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Zucchini blossoms...

Garden has squash blossoms and I want to pick them to stuff and fry... Does taking off the flower affect the squash that will eventually blossom?

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  1. There are male and female blossoms; I am pretty sure it's the female ones that develop in to the squash, so you only want to pick the male ones for cooking with, but darned if I can remember at this hour how to tell them apart!!
    I buy mine at the farmer's mkt sometimes with a baby zucchini already growing and attached to the end of the blossom. It makes a great handle for battering and frying! If no one else can help before I go again, I will try and ask the farmer there how to tell them apart.

    1. Here's a picture that will help you distinguish between male and female squash blossoms. The male has a very thin stem beneath its flower. The female however, has a thick stem (which really isn't a stem at all but rather the beginnings of a zucchini) beneath its flower.

      Look --> http://www.google.com/imgres?imgurl=h...

      2 Replies
        1. re: Cheese Boy

          Thanks for the picture and easy explanation!

        2. Good question! I have heard about frying them but have never had them. I will have to do some searches about about info/recipes because it sounds like fun and I think I have a bunch of male flowers that I could use. Thanks for the question Teraesa22 and thanks for the link Cheese Boy!

          1. Just fry them in a tempura batter. We usually stuff ours with either ricotta and lemon or goat cheese, chives, or whatever. Delicious!

            2 Replies
            1. re: chefathome

              A friend of mine piped shrimp mousse into them and fried them in tempura batter at a dinner party at his house. It was one of the best things Ive ever eaten, Ive been hooked on zuch blossoms ever since!

              1. re: twyst

                That sounds wonderful! I have heard of it but have yet to try it myself. The textures would be amazing together.

            2. You can use either flower type for eating.
              The female type is good because it has that little zucchini attached, but I honestly don't want to waste the zucchini all the time, so I usually go for the male flower.

              I like to mix up some soft goat cheese, a little ricotta, and some wild fennel pollen and stuff that into the flowers before frying.

              1. I usually go for the male flowers as well - you can theoretically remove just the flower from the budding zucchini and not affect the fruit, but I've never been able to - I always end up ripping the blossom to shreds or snapping the baby zucchini.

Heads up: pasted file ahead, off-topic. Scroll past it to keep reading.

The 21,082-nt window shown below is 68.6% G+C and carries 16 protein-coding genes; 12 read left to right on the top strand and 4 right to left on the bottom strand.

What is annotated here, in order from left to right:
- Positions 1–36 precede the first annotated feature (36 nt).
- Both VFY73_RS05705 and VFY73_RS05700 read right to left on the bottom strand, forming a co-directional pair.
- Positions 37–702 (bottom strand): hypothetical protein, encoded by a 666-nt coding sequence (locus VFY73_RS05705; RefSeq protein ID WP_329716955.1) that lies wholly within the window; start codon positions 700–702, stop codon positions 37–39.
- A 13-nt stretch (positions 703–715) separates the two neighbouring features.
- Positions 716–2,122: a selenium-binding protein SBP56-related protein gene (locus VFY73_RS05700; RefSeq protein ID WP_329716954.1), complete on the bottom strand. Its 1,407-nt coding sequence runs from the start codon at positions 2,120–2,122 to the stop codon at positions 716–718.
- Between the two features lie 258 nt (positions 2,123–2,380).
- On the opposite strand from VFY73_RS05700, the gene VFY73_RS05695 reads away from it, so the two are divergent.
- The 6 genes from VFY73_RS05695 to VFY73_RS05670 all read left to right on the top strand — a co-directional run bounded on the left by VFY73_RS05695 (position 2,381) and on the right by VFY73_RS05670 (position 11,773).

Don't wash the flowers after you harvest, but use a damp paper towel to wipe the insides out - ants love to hide in there. If you want to wash them before you eat, rinse the plant with a hose about an hour before you pick the flowers. Rinsing after harvest makes them mushy and/or rips them.

                9 Replies
                1. re: thursday

                  Good to know. I would have totally ruined them by washing them. Thanks all for the cooking ideas!

                  1. re: LadyGuise

                    I honestly cannot tell the difference between the male and female! It must be too early bc both stems look the same.. I guess I should wait but am afraid the blossom will just die?

                    1. re: Teraesa22

                      Cucurbits start producing male blossoms before the first female blossoms.

                      1. re: Eldon Kreider

                        Eldon-So all the flowers that I see are male and ok to pick?

                        1. re: Teraesa22

                          This blogger tells it best w/ close-ups and everything.

                          Look ---> http://www.mamasemptynest.com/?p=1873

                          1. re: Cheese Boy

                            Thanks for visiting my blog! My family looks forward to fried zucchini blossoms every year!

                          2. re: Teraesa22

                            Most likely - but don't pick all of them if you want any zucchini- the male pollen is how the females grow the fruit. (which I'm sure you know from biology 101, but I got overly zealous about my first ever blossoms, plucked them all, then couldn't figure out how I'd "killed" such a healthy looking plant. *facepalm*)

                            1. re: thursday

                              Yes... I usually start plucking blossoms once I'm sick if the ludicrous amounts of zucchini the plants produce. Once you've hit "zucchini pancakes" in your cookbook, it's time for blossoms.

                              Also, am I the only one who simply uses a dash of quality oil and sea salt? I like the toothsome quality of the blossom on its own.